Benelli started out very skittish and even hid behind the furnace the first day we left him at home by himself. After a couple days of pure spoiling and love he came around. He effortlessly fit into our little family and is both a terror (when he wakes us up at 4:00 in the morning wanting to hang out) and a joy (when he cuddles up to your neck while watching tv). Though it's been hard with the long days we spend at the house, he doesn't seem to hold it against us!

Now for some excruciatingly cute pictures of our Mascot:


Color Me Curious

Mike and I are the perfect renovating pair. While he’s better at the heavy duty stuff, i.e. re-wiring the electric, building window seats, and drywalling, I’m better at the finishing touches like painting and decorating. This weekend I really shined! All day Friday and the weekend was spent with a paint brush fused to my right hand and a paint roller in the left, (although that’s somewhat of an exaggeration, at some points I really was in that position). While Mike and our (heaven-sent) friends have done a lot of the dirty work, my major contribution to this reno is the painting. Mike detests it, and lucky for him I love it! We haven’t completely finished, but I wanted to give everyone a sneak peek at the colors I chose.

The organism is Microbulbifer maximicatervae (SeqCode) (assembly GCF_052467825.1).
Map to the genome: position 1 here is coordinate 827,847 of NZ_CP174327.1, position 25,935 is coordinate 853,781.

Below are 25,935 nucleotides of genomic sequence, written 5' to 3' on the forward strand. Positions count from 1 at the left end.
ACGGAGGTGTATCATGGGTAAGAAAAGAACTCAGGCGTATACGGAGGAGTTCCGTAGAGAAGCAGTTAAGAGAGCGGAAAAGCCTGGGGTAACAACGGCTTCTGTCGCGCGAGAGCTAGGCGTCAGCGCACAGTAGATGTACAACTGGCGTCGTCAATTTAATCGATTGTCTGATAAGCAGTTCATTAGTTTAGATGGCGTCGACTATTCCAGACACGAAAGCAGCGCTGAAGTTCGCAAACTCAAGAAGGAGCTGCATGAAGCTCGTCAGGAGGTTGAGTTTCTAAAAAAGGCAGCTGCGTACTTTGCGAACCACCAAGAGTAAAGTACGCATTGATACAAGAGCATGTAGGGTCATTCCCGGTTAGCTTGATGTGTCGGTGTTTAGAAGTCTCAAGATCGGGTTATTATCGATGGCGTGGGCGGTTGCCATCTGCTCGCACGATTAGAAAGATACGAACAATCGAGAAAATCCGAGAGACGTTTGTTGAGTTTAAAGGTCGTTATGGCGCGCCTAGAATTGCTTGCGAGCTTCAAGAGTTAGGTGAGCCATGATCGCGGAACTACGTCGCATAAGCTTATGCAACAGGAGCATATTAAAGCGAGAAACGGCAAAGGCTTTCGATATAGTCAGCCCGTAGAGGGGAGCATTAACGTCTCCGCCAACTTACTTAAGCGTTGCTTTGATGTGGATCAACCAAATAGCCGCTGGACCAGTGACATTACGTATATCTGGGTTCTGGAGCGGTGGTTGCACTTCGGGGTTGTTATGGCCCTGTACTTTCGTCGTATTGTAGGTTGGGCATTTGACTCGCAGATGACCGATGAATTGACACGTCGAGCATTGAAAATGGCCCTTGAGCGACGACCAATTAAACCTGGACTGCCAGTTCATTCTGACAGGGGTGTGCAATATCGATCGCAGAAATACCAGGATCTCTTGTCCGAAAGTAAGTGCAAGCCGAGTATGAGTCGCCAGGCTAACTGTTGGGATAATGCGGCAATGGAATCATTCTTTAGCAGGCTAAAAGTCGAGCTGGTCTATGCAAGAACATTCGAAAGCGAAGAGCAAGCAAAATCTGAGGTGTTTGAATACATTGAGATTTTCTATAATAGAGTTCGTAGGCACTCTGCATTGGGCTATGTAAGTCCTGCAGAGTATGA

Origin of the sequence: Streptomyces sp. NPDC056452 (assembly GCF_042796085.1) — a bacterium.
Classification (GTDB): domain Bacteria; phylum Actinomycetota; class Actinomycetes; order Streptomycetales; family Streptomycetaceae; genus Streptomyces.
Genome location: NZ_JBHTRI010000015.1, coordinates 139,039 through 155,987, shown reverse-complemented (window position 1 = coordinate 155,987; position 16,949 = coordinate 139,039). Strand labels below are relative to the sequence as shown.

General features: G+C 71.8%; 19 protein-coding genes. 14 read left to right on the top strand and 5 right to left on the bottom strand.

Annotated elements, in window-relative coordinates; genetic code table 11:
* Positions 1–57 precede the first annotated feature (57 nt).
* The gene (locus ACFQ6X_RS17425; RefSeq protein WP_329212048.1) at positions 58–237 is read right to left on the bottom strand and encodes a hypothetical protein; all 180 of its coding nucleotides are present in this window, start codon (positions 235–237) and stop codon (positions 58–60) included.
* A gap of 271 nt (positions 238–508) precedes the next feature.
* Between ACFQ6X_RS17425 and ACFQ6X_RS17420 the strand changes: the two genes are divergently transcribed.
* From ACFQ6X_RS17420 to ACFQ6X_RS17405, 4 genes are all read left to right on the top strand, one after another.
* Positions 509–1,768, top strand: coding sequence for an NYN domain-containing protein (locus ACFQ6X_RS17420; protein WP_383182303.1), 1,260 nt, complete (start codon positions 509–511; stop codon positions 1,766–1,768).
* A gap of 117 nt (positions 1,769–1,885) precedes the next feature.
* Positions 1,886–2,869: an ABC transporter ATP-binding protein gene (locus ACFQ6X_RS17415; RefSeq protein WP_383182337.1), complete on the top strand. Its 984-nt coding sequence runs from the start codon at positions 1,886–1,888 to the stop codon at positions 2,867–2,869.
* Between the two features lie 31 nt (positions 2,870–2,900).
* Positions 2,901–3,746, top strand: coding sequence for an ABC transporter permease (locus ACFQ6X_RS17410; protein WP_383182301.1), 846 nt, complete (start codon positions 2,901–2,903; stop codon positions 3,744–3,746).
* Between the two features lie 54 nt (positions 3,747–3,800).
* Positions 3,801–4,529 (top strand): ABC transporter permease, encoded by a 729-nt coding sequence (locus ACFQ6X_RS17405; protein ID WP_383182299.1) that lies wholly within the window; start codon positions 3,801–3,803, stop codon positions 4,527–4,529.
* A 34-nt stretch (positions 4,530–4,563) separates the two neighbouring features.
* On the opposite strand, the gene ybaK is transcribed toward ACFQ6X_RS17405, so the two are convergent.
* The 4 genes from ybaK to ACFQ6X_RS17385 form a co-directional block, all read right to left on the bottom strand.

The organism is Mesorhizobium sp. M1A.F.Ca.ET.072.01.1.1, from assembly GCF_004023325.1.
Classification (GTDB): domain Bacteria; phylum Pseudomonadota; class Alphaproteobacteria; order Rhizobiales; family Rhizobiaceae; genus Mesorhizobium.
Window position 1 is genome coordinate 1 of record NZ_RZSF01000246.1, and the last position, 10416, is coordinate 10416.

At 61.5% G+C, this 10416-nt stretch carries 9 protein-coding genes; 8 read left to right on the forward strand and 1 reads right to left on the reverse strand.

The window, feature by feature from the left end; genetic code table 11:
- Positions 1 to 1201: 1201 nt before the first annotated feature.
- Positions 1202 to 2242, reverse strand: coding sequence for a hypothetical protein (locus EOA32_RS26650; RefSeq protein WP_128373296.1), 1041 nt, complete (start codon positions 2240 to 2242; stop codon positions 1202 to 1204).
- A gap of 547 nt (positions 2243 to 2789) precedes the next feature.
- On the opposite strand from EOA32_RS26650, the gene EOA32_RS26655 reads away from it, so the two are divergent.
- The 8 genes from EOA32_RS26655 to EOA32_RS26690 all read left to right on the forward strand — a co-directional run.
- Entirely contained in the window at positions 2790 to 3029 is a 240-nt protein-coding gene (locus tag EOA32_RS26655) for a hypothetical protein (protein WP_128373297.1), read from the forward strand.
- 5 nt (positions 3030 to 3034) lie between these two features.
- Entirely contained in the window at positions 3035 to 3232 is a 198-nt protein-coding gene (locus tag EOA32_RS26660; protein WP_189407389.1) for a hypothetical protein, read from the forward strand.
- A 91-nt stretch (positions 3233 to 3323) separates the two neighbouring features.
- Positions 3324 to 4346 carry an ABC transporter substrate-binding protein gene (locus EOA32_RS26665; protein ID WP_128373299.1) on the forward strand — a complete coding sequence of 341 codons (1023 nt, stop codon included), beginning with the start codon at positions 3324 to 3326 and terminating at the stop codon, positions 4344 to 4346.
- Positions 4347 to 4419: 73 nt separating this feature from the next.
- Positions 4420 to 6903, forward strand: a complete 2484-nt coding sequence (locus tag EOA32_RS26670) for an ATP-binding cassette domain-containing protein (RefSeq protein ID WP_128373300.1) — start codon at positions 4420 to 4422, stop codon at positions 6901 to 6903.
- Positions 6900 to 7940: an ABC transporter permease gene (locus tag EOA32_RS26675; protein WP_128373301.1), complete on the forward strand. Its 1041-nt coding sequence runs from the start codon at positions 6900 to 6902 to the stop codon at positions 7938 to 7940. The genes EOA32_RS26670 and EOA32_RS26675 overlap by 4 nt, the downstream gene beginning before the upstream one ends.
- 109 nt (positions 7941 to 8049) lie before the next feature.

Here is the Living Room color. It changes in the light and sometimes it looks beige but most of the time it is a soft green.

The Hallway and Stairs are in a soft gray. I wanted to lighten the space to make it feel bigger, but also wanted something that would set off the trim.

The Hallway goes into the Master Bedroom which I picked a calming blue.

I wanted the Guest Bedroom to be similar in tone and feel to the Master Bedroom, but with a more crisp feeling. I plan to use green and yellow accessories to accentuate the gray walls.

The Dining Room and Office both are the same Bungolow Beige SW7511 which I wasn't able to find a swatch for. But like the name says, it's beige, although there's about 77 different shades of beige, they're all the same, boring beige. I wanted the dining room to be clean and crisp and not too loud. I wanted the office to have a neutral background so that the papers and projects I make don't clash with the walls.